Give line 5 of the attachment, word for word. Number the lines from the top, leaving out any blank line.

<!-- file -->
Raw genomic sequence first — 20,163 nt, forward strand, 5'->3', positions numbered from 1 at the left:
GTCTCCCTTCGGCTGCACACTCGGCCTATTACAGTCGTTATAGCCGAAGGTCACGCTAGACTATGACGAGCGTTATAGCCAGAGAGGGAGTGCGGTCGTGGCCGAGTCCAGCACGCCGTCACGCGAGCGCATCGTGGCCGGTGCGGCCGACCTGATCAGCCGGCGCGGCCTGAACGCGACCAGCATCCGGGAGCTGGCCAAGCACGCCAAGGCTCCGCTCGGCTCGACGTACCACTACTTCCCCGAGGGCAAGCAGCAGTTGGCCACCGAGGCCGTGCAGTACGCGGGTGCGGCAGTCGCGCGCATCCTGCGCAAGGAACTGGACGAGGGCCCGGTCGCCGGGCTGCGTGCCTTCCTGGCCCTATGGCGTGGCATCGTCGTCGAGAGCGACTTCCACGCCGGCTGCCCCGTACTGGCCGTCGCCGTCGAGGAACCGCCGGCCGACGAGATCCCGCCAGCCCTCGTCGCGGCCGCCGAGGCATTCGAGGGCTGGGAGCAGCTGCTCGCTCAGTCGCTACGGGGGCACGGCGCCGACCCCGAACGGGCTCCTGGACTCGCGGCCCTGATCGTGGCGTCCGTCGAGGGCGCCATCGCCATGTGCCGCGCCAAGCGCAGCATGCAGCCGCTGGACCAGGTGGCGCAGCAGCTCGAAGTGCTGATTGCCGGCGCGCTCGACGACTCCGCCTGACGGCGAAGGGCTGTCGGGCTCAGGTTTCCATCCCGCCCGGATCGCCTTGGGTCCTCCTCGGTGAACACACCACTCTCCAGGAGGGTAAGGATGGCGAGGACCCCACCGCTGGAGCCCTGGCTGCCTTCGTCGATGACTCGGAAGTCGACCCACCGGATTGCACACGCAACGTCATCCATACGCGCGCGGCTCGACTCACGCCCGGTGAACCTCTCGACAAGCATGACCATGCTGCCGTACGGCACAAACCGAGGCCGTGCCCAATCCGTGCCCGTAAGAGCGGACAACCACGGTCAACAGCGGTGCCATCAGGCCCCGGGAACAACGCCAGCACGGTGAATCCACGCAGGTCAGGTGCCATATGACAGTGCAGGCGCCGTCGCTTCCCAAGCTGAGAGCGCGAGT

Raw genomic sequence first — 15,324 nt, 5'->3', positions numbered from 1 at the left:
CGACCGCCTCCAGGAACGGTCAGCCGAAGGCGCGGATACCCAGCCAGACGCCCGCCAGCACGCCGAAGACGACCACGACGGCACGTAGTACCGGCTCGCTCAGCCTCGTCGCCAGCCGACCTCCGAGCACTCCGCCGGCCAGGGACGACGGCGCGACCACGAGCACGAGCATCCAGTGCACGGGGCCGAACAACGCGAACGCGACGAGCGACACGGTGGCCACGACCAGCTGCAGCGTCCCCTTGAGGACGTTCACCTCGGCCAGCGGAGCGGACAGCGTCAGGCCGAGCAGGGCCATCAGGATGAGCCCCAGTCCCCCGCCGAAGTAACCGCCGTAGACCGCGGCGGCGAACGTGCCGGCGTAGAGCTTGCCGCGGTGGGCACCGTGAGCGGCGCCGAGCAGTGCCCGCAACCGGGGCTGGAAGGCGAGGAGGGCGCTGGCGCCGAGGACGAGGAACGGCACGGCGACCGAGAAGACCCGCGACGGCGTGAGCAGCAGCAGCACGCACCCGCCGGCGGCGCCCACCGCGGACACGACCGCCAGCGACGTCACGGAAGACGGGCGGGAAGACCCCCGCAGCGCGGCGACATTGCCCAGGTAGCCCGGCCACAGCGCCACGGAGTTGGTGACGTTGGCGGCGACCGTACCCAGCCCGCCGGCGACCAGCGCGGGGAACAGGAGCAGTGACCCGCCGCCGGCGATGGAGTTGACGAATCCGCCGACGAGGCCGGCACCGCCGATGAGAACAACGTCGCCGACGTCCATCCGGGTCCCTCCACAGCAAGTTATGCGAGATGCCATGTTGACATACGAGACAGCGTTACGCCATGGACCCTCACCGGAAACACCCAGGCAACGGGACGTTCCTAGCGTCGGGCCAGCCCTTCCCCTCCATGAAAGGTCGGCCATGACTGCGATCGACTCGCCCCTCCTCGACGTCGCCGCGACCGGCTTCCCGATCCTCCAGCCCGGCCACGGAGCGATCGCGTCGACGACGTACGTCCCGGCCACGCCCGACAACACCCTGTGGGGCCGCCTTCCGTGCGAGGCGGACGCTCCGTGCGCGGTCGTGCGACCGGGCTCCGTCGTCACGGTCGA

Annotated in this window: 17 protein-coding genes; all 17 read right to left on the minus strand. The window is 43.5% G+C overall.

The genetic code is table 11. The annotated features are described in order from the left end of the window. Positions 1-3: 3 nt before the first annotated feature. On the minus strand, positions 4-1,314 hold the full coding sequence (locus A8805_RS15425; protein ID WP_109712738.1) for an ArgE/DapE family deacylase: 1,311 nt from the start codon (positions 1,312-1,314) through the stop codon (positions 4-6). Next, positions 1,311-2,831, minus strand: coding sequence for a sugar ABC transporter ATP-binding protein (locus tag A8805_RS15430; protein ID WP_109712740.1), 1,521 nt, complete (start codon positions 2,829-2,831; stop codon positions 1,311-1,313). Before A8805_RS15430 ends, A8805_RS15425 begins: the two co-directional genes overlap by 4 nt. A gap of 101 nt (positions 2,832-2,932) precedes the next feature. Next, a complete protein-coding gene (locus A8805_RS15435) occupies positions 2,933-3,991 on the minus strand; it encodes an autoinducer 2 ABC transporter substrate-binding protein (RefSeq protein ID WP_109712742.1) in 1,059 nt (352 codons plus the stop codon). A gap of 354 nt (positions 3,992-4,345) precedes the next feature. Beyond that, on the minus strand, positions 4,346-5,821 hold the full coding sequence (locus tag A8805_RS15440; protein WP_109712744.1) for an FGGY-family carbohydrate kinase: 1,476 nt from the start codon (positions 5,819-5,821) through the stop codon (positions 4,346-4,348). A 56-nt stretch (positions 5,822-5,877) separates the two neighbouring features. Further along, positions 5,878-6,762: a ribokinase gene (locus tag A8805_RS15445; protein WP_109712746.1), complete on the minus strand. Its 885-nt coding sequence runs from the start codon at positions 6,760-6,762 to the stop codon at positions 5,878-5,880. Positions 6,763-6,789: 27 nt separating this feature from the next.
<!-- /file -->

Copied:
Annotated in this window: 17 protein-coding genes; all 17 read right to left on the minus strand. The window is 43.5% G+C overall.